In the annals of Northrop Grumman history, the all-star list of employees consists of scientists, engineers and other innovators. Also on that list is a more unlikely name: Norma Jean Dougherty (born Norma Jeane Mortenson), better known as Marilyn Monroe.
Who was Marilyn Monroe Before She was “Marilyn”?
In 1944, at 18 years old, Norma Jean Dougherty was the wife of a merchant marine living in Burbank, California. While her husband was overseas fighting in World War II, her mother-in-law arranged a job for Dougherty at Radioplane, a target drone manufacturer. Founded by actor, aviator and UAV enthusiast Reginald Denny, Radioplane was acquired by Northrop, later part of Northrop Grumman, in 1952. Before his acting career, Denny served as a gunner during World War I in the Royal Flying Corps. His love of aviation led him to create the drone-making operation, according to HistoryNet.
Working 10-hour days for $20 a week, Dougherty’s main job was to inspect and spray parachutes with fire retardant, as reported by The New York Times. At the same time, she assembled some of the 15,000 OQ-2 Radioplanes that were built during WWII and used in training exercises for American soldiers to practice shooting at moving targets.
According to The New York Times, despite warnings from her family that the fumes from the fire retardant would ruin her health and damage her hair, Dougherty kept the job at Radioplane. The natural beauty and glamour that would one day make her famous benefited her during these early years: she won a $50 war bond at a picnic and was crowned the “queen” of the company, laying the groundwork for her career as Marilyn Monroe.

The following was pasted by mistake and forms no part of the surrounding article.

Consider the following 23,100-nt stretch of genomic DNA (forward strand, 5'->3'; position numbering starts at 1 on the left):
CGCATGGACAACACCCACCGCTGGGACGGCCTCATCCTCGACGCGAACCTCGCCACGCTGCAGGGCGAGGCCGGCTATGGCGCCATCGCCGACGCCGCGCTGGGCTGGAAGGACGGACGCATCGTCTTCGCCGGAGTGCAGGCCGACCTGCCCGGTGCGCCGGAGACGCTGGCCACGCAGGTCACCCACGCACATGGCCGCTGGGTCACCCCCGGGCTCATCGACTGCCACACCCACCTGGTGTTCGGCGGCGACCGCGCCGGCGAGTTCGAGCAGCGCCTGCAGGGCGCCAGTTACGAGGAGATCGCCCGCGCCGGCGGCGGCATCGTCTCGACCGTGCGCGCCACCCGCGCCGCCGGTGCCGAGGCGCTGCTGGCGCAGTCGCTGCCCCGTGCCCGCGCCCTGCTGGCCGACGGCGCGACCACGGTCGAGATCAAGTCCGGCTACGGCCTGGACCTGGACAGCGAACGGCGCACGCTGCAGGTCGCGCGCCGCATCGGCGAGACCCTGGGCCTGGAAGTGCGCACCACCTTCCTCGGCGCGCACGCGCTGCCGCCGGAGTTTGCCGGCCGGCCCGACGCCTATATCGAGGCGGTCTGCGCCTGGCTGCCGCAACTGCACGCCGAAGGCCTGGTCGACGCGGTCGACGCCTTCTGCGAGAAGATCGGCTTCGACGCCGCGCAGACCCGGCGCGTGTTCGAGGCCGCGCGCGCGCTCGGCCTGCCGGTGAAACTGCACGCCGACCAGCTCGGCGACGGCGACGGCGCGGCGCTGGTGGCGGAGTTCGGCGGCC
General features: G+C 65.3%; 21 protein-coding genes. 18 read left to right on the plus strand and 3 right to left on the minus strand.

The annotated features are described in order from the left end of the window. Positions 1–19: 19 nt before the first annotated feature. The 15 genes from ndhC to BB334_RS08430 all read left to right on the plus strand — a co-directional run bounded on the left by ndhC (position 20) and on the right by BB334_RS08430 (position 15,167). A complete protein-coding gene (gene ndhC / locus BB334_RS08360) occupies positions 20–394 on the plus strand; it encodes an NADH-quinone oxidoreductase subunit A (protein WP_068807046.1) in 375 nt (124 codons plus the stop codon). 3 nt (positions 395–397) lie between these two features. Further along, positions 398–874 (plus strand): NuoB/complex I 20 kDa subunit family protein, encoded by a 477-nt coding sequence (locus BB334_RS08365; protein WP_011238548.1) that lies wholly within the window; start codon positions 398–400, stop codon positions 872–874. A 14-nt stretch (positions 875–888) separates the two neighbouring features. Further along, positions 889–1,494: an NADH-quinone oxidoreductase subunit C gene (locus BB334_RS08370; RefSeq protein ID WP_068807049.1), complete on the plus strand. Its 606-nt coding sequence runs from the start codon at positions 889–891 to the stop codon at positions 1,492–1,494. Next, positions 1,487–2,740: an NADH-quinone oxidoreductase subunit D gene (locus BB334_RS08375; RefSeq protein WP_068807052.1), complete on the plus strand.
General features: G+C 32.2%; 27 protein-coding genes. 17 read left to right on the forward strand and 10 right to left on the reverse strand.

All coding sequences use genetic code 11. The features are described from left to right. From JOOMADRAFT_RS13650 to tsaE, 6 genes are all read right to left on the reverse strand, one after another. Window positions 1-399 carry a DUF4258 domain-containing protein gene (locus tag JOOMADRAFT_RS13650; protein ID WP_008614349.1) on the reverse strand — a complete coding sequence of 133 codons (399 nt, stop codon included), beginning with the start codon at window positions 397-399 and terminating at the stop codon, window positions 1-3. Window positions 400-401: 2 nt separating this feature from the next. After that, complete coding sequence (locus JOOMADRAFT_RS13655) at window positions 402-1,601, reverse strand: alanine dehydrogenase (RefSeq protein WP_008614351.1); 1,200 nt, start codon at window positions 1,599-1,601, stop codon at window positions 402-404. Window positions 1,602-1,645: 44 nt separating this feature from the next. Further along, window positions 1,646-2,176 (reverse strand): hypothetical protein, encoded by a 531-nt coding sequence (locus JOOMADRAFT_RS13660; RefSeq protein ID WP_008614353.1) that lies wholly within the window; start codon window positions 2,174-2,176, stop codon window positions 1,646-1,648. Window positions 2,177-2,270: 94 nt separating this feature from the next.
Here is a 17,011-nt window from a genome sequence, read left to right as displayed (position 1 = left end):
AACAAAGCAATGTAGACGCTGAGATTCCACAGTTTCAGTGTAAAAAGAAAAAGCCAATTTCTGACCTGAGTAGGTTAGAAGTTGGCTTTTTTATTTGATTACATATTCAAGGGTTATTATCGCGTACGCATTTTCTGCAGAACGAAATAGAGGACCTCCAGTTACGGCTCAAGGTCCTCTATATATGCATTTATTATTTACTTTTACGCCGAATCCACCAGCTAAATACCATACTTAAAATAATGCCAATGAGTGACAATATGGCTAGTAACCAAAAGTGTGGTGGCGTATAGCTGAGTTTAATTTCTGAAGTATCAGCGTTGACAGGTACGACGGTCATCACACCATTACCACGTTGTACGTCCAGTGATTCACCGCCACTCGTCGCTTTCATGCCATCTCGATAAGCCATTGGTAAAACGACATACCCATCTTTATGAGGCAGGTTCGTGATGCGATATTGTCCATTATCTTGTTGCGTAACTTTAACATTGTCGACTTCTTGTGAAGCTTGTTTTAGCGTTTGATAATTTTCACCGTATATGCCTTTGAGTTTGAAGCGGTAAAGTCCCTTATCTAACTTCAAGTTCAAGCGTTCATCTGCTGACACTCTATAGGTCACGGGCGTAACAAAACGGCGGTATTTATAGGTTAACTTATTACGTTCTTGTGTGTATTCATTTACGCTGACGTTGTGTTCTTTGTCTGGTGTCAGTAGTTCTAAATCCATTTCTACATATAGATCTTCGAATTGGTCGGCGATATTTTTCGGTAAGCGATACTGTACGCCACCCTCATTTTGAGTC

A Star Discovered in an Unlikely Place
Norma Jean’s transformation into Marilyn started with a series of photos by U.S. Army photographer David Conover. On assignment to take photos of women working on the war production assembly lines, Conover met Dougherty. While none of her photos were used for the effort, she quit her job in 1945 and began modeling for Conover, according to Illinois University. She quickly rose to stardom, going on to appear in classic hits like “Gentlemen Prefer Blondes” and “Some Like it Hot.”
Where the discovery of Norma Jean was the precursor to the one-and-only Marilyn Monroe, the OQ-2 radioplane was the predecessor to modern drone warfare. Reginald Denny’s company ceased operation after its acquisition by Northrop Aircraft, but the legacy of the OQ-2 lives on. Its inception led to drones that have been used for reconnaissance, search and rescue, and research. So, next time you ask yourself, “who was Marilyn Monroe?”, remember Norma Jean Dougherty. The idea that a non-published photo of a fresh-faced brunette assembling one of the very first unmanned aerial vehicles would lead to the discovery of a future celebrity is almost unimaginable. Add on to the fact that her story is forever tied with that of the OQ-2 radioplane and Northrop Grumman history, and you’ve got yourself a quintessential Hollywood ending.